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Phase 2 Study of D-0316 in Patients with Advanced NSCLC and EGFR T790M Mutation

Conference Correspondent  - AACR & ASCO 2021 - Midyear Review

D-0316, a third-generation EGFR tyrosine kinase inhibitor (TKI), has antitumor activity and acceptable toxicity in patients with EGFR T790M–positive non–small-cell lung cancer (NSCLC) who progressed after EGFR-TKI treatment.

Although they may have an initial response to treatment with an EGFR tyrosine kinase inhibitor (TKI), most patients develop resistance. The EGFR T790M mutation is detectable in approximately 50% of patients treated with first- and second-generation EGFR TKIs. D-0316 is a third-generation EGFR TKI that is selective for both EGFR TKI sensitizing and T790M resistance mutations in patients with non–small-cell lung cancer (NSCLC). At the American Association of Cancer Research Annual Meeting 2021, researchers reported results from a single-arm phase 2 study of D-0316 in NSCLC patients with EGFR T790M who progressed on previous treatment with first-line EGFR TKIs.1

In this phase 2, open-label, single-arm study, eligible patients had confirmed locally advanced or metastatic NSCLC with disease progression after first-line EGFR TKI and with a T790M mutation. Patients were initially treated with oral D-0316 50 mg. However, upon considering the benefits and risks, the dose of D-0316 was modified to 100 mg once daily with a 21-day lead-in at 75 mg once daily. The primary end point was objective response rate (ORR) based on independent review committee (IRC) according to RECIST version 1.1.1

As of October 31, 2019, 176 patients were enrolled in the 50-mg phase of the D-0316 trial. In this phase, 90 patients experienced a partial response, achieving an ORR of 51% (95% confidence interval [CI], 43.5-58.7). Disease progression or death occurred in 60 (34%) patients and the median progression-free survival (PFS) was 8.4 months (95% CI, 8.0-not evaluable).1

Between September 12, 2019, and July 29, 2020, another 689 patients were screened and 290 patients were enrolled in China. Their median age was 62 years. Patients received 100 mg D-0316 with a 21-day lead-in at 75 mg. At data cutoff (October 18, 2020), the median duration of follow-up was 5.5 months. A total of 188 of the 290 patients achieved confirmed partial responses by IRC, such that the ORR was 64.8% (95% CI, 59.0-70.3). The disease control rate was 95.2% (95% CI, 92.0-97.3). ORR was consistent across most subgroups. Among 34 patients with brain metastases at baseline, 18 patients achieved confirmed partial responses, such that the intracranial ORR was 53% (95% CI, 35.1-70.2). At the data cutoff, PFS, duration of response, and overall survival data were premature.1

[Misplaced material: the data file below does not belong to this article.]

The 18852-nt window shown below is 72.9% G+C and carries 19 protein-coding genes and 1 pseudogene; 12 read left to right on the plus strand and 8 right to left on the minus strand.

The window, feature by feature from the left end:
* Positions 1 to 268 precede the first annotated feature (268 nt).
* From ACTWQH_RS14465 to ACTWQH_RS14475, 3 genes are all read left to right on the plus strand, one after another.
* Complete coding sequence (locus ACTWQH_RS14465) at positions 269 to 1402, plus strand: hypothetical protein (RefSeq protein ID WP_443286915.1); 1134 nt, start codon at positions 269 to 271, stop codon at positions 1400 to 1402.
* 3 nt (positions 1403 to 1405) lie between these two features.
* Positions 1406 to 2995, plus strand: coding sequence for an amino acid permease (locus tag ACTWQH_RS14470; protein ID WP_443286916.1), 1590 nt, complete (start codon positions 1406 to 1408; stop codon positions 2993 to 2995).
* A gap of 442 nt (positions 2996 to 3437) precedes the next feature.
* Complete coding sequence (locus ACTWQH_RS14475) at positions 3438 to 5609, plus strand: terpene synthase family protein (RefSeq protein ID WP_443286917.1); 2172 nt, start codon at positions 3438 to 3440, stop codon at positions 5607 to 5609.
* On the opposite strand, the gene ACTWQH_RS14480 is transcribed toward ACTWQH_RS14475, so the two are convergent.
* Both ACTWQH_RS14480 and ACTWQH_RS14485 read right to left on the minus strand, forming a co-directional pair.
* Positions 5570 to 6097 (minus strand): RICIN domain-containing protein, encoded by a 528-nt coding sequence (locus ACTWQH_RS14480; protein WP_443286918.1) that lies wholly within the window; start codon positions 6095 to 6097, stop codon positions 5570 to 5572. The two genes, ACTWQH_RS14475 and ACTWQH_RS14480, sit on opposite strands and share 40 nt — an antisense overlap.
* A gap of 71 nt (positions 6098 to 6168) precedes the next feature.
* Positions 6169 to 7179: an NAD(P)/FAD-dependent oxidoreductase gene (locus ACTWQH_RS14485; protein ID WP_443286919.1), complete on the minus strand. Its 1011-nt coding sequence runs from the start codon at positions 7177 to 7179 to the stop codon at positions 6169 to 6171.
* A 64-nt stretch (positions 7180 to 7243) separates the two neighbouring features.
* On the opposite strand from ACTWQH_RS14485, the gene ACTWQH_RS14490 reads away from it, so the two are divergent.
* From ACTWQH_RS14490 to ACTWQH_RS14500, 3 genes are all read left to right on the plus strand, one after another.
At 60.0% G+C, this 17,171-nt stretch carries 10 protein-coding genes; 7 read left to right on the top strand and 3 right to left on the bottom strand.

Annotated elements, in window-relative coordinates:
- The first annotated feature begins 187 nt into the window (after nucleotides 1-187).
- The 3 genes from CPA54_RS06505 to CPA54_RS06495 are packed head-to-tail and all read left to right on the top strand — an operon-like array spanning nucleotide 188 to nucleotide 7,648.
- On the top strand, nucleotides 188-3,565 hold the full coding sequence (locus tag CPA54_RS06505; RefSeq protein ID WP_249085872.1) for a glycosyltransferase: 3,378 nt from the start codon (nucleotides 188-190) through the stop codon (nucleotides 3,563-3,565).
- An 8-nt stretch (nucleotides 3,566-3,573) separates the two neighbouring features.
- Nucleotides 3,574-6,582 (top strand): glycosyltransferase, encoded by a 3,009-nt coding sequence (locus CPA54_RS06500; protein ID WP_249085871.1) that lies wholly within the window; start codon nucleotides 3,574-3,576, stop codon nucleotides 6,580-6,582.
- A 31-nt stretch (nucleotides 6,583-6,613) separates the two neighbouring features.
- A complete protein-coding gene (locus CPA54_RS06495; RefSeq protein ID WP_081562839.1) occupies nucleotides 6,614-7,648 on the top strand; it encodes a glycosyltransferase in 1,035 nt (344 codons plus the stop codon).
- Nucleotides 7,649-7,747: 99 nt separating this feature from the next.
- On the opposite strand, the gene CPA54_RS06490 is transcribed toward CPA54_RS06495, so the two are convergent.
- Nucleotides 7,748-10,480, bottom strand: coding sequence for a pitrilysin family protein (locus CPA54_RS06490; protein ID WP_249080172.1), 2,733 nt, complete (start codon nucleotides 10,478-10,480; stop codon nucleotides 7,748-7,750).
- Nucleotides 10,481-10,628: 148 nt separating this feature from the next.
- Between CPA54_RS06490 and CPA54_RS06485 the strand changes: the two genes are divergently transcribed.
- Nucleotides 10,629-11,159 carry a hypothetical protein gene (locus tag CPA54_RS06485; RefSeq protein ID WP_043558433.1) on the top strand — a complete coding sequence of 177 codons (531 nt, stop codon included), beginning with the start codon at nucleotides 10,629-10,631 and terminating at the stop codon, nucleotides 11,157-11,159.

The most common treatment-related adverse events (TRAEs) were thrombocytopenia (57%), headache (28%), leukopenia (23%), anemia (22%), and rash (21%). The most common grade ≥3 TRAE was thrombocytopenia (12%). One death was attributed to TRAE, specifically interstitial lung disease. Six cases of interstitial lung disease (2.1%) were observed during the study.1

Researchers concluded that D-0316 demonstrated antitumor activity and an acceptable toxicity profile in patients with EGFR T790M–positive NSCLC who have progressed after EGFR-TKI treatment.1

Reference
1. Lu S, Zhang Y, Zhang G, et al. D-0316 in patients with advanced T790M-positive EGFR-mutant non-small cell lung cancer who progressed on prior EGFR-TKI therapy: results from a phase II study (NCT03861156). Presented at: American Association of Cancer Research Annual Meeting 2021; April 10-15, 2021. Abstract CT170.

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